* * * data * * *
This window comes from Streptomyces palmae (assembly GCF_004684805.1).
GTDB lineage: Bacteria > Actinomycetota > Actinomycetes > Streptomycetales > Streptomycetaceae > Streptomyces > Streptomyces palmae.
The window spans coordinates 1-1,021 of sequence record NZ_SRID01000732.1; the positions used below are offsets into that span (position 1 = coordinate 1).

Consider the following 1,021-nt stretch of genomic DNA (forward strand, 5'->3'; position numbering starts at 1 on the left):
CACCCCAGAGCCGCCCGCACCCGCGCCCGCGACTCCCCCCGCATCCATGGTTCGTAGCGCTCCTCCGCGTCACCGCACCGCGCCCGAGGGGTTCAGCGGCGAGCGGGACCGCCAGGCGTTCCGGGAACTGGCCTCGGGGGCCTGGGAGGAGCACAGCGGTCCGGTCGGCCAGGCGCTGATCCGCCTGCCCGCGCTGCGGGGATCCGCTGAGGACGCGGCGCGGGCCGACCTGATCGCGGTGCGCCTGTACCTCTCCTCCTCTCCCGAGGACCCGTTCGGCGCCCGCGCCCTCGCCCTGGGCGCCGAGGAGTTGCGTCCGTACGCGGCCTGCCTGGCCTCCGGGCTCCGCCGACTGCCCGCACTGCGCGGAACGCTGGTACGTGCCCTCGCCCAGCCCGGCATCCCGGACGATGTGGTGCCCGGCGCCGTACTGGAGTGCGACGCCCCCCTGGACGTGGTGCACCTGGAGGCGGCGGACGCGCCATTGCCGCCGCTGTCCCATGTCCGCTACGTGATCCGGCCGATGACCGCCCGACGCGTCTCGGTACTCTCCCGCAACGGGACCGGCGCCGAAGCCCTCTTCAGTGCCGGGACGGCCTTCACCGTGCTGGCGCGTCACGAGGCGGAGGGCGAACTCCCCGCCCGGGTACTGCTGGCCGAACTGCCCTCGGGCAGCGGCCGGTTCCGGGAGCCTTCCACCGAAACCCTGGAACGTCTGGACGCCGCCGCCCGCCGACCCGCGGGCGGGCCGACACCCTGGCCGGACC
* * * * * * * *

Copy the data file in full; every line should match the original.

This window comes from Streptomyces palmae (assembly GCF_004684805.1).
GTDB lineage: Bacteria > Actinomycetota > Actinomycetes > Streptomycetales > Streptomycetaceae > Streptomyces > Streptomyces palmae.
The window spans coordinates 1-1,021 of sequence record NZ_SRID01000732.1; the positions used below are offsets into that span (position 1 = coordinate 1).

Consider the following 1,021-nt stretch of genomic DNA (forward strand, 5'->3'; position numbering starts at 1 on the left):
CACCCCAGAGCCGCCCGCACCCGCGCCCGCGACTCCCCCCGCATCCATGGTTCGTAGCGCTCCTCCGCGTCACCGCACCGCGCCCGAGGGGTTCAGCGGCGAGCGGGACCGCCAGGCGTTCCGGGAACTGGCCTCGGGGGCCTGGGAGGAGCACAGCGGTCCGGTCGGCCAGGCGCTGATCCGCCTGCCCGCGCTGCGGGGATCCGCTGAGGACGCGGCGCGGGCCGACCTGATCGCGGTGCGCCTGTACCTCTCCTCCTCTCCCGAGGACCCGTTCGGCGCCCGCGCCCTCGCCCTGGGCGCCGAGGAGTTGCGTCCGTACGCGGCCTGCCTGGCCTCCGGGCTCCGCCGACTGCCCGCACTGCGCGGAACGCTGGTACGTGCCCTCGCCCAGCCCGGCATCCCGGACGATGTGGTGCCCGGCGCCGTACTGGAGTGCGACGCCCCCCTGGACGTGGTGCACCTGGAGGCGGCGGACGCGCCATTGCCGCCGCTGTCCCATGTCCGCTACGTGATCCGGCCGATGACCGCCCGACGCGTCTCGGTACTCTCCCGCAACGGGACCGGCGCCGAAGCCCTCTTCAGTGCCGGGACGGCCTTCACCGTGCTGGCGCGTCACGAGGCGGAGGGCGAACTCCCCGCCCGGGTACTGCTGGCCGAACTGCCCTCGGGCAGCGGCCGGTTCCGGGAGCCTTCCACCGAAACCCTGGAACGTCTGGACGCCGCCGCCCGCCGACCCGCGGGCGGGCCGACACCCTGGCCGGACC